After one of my recent articles mentioned problems with restoring Windows XP to different motherboards, reader Bob from Australia wrote to ask:
I have a computer with a P4P800-VM motherboard whch partially failed a year ago — there was no video output. I then fitted an NVIDIA video card to get the computer working again. I have now bought another P4P800-VM motherboard.
You said recently that after an Acronis restoration, Windows XP will see this as a new computer, and shut down XP after a while.
Is there any legal way around this — I am quite happy to junk the old motherboard.
I wrote back to Bob to explain that replacement of the motherboard with the same model is not a problem under the license nor with the OS. It shouldn't be a problem with an Acronis image restoration, either (I say "shouldn't" because of Murphy's Law — "If something can go wrong, it will…".
Conceptually, the licensing issue has to do with upgrading the computer, rather than replacing the parts with identical. Repairs aren't the issue Microsoft is addressing. If you change the motherboard and/or processor, Microsoft calls it a new computer.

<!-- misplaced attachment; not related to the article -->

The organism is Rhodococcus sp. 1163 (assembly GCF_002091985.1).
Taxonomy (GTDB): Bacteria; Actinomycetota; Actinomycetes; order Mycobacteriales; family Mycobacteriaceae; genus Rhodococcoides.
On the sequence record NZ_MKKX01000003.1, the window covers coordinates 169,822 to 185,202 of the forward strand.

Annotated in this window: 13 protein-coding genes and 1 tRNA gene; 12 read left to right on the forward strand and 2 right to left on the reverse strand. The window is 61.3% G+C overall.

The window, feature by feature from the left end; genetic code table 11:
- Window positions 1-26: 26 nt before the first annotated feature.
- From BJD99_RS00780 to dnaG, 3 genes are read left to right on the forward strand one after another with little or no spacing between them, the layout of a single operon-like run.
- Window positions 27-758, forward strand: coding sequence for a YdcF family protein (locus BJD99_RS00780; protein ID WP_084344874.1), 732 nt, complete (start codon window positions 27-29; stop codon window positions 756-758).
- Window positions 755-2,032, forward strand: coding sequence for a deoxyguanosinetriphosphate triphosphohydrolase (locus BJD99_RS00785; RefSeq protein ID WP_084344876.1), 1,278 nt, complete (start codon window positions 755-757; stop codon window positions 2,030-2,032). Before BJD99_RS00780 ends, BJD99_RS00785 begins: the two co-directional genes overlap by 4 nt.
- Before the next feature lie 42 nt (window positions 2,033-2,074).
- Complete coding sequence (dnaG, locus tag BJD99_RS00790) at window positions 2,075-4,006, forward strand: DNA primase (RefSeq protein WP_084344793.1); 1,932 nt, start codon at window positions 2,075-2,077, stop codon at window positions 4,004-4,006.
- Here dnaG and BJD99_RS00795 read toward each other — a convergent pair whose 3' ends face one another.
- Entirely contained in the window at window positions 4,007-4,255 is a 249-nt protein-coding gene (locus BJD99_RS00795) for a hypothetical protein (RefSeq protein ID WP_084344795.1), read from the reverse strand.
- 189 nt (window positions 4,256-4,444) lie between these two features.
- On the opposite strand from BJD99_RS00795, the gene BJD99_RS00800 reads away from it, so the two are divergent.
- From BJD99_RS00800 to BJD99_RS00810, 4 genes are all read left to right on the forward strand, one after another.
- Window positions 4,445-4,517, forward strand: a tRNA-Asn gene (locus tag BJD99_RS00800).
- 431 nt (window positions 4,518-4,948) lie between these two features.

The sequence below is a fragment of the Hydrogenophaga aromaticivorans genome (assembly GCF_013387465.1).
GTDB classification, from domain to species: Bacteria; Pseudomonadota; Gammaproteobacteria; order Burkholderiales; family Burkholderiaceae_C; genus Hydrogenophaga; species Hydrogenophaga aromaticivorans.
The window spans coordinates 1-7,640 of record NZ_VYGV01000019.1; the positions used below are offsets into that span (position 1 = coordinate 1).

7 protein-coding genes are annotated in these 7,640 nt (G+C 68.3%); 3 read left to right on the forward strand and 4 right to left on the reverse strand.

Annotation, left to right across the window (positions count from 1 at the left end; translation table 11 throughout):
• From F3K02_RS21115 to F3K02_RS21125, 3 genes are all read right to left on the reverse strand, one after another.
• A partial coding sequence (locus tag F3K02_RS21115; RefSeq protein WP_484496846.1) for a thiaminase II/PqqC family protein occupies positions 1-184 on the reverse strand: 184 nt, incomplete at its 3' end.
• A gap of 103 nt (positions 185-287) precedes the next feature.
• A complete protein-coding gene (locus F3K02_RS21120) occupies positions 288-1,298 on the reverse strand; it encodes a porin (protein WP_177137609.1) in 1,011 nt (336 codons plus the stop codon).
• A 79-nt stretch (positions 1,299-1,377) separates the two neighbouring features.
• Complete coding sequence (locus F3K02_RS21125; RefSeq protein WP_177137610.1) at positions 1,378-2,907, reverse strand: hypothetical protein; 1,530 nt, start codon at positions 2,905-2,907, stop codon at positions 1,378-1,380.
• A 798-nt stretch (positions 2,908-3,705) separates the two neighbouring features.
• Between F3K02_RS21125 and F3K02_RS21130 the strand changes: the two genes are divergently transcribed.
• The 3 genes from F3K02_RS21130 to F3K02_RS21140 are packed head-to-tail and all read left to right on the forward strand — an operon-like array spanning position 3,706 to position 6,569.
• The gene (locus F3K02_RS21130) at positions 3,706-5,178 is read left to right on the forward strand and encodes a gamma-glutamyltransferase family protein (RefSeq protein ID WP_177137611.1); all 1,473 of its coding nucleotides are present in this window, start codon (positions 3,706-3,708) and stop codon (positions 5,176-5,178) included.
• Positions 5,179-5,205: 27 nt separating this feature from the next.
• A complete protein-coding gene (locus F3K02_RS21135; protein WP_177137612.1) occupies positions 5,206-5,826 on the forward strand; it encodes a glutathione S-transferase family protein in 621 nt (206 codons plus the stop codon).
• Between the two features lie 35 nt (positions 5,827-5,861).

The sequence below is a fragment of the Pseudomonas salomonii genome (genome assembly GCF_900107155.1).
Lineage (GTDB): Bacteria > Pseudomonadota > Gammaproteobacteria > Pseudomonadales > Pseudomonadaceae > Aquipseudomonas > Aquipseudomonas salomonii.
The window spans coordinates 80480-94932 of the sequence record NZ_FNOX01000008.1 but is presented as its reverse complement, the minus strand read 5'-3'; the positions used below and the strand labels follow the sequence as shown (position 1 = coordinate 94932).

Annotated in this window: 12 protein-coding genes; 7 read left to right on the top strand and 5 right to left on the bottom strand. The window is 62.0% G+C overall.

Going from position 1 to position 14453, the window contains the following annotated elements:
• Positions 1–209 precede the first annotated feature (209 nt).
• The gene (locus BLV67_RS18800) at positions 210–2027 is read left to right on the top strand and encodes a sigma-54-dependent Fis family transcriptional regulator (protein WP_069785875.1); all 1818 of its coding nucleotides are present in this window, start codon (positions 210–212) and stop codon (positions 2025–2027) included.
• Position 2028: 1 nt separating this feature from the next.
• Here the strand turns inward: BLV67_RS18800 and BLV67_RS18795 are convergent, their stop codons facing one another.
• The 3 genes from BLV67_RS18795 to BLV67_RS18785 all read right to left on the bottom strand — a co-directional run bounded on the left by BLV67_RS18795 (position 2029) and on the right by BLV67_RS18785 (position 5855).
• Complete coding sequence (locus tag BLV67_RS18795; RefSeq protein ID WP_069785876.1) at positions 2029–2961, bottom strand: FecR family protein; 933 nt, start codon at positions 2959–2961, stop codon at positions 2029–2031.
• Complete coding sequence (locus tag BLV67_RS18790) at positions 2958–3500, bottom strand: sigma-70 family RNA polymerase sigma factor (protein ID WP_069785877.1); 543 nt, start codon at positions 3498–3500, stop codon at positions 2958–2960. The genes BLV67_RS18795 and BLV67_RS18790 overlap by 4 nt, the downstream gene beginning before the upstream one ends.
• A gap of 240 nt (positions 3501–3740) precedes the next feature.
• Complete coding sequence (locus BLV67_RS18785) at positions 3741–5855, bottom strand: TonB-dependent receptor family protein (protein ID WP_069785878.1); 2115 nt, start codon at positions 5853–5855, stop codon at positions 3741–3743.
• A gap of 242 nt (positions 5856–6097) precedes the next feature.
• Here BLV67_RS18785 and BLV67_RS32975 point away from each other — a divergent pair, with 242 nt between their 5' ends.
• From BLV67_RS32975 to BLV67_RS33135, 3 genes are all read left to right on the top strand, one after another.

So, the problem is really an anti-piracy measure in Windows XP and later. They're trying to block people from upgrading computers while keeping the same OEM-licensed OS.
The problem occurs when you replace a motherboard and try to use the same Windows installation, whether by just booting the same Windows hard drive, or by restoring an earlier image of the hard drive.
As of Windows XP, Windows stopped loading all the drivers from the Windows CDROM, assuming you had a retail or full-OEM Windows CDROM. The OEM Windows CDROMs from major manufacturers, if they even provided a Windows CDROM and not just a restore CD/DVD, typically only had the motherboard and chipset drivers necessary for their particular models.
The limitation was part of the reason that the manufacturers got reduced prices per Windows installation — the CDROM wasn't easily moved to a different type of motherboard.